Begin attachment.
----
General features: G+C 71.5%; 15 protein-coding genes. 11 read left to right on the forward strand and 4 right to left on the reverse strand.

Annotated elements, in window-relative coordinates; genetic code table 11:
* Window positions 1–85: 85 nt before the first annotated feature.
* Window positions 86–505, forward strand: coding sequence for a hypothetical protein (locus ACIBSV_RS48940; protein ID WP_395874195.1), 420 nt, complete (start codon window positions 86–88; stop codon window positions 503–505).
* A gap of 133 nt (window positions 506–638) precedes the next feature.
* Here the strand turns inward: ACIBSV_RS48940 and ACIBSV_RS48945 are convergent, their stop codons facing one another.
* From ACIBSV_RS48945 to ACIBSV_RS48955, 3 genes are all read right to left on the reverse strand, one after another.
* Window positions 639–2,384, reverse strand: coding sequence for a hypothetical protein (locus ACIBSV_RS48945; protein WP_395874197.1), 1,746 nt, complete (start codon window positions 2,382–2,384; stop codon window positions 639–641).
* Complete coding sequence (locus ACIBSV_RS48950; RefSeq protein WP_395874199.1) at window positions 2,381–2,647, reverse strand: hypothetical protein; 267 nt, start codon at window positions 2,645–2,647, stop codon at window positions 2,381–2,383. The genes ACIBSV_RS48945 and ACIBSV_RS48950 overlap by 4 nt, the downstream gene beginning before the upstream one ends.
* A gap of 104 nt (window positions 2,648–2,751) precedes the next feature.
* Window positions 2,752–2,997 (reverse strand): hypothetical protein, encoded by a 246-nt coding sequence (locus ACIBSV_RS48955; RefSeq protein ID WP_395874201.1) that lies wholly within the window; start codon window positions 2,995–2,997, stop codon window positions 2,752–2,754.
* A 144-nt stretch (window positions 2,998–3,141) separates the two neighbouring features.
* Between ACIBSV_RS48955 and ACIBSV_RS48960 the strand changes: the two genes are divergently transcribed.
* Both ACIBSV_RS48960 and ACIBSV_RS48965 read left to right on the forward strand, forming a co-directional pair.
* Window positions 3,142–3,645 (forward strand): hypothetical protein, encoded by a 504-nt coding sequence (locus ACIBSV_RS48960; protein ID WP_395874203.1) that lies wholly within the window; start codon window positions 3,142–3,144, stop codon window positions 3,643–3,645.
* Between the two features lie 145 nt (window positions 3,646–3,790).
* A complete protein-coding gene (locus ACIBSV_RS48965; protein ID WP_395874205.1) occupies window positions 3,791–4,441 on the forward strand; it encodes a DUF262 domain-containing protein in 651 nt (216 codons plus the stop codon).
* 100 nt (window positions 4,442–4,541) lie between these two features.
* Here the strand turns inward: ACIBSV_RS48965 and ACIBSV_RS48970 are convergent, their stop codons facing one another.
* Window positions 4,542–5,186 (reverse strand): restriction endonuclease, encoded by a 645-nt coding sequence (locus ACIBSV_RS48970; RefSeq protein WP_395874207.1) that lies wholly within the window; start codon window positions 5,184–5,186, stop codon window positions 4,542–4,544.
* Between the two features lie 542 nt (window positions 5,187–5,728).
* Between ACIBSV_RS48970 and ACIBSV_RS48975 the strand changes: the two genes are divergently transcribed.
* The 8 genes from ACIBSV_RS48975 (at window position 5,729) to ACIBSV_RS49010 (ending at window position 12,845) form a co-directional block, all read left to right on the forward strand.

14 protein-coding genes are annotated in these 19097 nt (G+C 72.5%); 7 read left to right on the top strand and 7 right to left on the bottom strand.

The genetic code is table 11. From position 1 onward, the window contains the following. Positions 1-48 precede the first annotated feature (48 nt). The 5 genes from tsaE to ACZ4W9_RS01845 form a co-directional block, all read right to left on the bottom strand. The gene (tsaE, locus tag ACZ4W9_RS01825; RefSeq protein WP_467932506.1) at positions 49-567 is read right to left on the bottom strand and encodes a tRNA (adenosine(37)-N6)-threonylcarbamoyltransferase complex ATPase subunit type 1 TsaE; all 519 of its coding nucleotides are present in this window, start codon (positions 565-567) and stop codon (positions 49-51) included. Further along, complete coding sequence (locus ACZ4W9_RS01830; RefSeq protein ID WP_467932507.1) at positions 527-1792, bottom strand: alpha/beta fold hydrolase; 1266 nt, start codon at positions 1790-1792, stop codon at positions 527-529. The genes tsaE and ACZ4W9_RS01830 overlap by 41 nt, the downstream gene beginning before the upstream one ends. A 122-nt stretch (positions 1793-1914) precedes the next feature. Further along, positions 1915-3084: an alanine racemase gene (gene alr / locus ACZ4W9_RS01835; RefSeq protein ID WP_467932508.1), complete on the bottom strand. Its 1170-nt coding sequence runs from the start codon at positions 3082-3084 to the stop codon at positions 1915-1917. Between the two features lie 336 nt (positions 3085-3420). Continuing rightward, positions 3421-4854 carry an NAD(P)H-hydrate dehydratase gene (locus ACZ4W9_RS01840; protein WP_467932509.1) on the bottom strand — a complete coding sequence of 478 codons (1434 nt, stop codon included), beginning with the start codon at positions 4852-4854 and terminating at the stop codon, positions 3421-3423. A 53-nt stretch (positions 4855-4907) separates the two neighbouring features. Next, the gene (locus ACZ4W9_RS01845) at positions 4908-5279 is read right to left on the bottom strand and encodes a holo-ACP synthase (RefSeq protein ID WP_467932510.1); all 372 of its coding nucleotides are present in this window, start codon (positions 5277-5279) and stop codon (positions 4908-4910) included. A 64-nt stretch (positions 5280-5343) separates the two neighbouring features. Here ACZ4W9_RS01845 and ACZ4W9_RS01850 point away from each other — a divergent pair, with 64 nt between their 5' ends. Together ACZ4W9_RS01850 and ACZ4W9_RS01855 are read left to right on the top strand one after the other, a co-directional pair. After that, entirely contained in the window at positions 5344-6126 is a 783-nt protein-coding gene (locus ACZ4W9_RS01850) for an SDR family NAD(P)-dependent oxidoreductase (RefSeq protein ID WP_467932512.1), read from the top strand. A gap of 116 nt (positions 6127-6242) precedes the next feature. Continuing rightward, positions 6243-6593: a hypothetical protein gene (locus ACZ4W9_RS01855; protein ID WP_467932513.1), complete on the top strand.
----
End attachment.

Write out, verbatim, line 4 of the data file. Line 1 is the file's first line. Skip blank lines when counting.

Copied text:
* Window positions 86–505, forward strand: coding sequence for a hypothetical protein (locus ACIBSV_RS48940; protein ID WP_395874195.1), 420 nt, complete (start codon window positions 86–88; stop codon window positions 503–505).